Yesterday in history, August 13, 1961, East German soldiers began building the Berlin Wall, a foreboding structure whose purpose was to divide the city and its people between Soviet-controlled East Berlin and the democratic western section.  While a student studying at the University of Salzburg (in Austria, where there are no kangaroos), a group of friends and I visited the wall in May 1988 (see attached photo and don’t judge that younger version of me who discovered Stiegl Bier that year).  We made a mockery of the vertical structure as we were freely ensconced on the western side; yet when we ventured into East Berlin at the famous Checkpoint Charlie crossing point during those days of the cold war, our smugness evaporated and quickly morphed into paranoia, fear, and gut-wrenching sadness.  This human created barrier separated people and their extended families for years.  On November 9, 1989, that heavily guarded 12-foot structure of barbed wire and cinder blocks came tumbling down.  These events still leave me wondering about lessons learned and common humanity.  As a species, we share about 99.9% of our DNA with all other humans.  It’s the 0.1% that makes each of us unique.  Said another way, we’re remarkably more alike than we are different.  Interestingly, we also share about 60% of our DNA with a potassium rich, yellow, plantain-like fruit… which might explain why everything is just so bananas right now.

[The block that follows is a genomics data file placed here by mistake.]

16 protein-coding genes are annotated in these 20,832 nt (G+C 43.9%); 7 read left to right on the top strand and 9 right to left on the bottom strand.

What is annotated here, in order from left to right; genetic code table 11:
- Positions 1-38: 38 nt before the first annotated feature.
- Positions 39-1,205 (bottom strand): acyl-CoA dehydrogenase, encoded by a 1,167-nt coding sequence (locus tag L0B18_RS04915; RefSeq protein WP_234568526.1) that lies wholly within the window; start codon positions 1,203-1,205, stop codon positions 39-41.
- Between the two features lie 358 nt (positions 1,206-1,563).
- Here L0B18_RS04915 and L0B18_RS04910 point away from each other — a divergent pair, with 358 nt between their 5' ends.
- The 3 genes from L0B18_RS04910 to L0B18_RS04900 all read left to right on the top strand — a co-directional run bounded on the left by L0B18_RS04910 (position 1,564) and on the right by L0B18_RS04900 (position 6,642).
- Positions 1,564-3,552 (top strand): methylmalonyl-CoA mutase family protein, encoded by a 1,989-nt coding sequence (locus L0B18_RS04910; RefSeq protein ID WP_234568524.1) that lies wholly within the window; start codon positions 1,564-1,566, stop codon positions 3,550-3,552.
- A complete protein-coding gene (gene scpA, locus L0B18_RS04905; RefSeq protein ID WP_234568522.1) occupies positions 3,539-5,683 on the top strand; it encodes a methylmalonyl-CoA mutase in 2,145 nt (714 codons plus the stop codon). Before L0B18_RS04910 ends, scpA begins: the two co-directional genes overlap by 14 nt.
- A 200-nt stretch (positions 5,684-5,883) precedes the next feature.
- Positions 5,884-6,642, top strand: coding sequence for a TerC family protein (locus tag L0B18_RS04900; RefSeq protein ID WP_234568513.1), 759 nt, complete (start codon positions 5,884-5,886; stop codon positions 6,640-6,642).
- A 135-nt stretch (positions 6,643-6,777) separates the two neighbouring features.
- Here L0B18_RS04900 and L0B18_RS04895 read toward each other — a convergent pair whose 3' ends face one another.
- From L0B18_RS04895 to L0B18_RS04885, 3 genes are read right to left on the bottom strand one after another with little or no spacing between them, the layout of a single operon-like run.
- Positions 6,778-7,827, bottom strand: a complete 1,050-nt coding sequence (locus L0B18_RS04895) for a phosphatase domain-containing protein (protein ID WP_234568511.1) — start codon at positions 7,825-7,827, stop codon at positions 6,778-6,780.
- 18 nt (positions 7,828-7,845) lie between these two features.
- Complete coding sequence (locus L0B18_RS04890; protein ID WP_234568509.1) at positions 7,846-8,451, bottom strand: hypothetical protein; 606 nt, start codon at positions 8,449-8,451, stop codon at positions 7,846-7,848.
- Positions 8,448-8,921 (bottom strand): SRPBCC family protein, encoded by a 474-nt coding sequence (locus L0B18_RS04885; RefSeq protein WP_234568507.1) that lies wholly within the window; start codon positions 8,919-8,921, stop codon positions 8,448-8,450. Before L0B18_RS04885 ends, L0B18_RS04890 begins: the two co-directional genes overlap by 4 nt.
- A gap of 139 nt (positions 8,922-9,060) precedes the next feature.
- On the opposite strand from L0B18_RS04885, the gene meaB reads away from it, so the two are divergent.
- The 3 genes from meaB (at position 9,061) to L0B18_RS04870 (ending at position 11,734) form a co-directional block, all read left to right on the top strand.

Signing Off for Science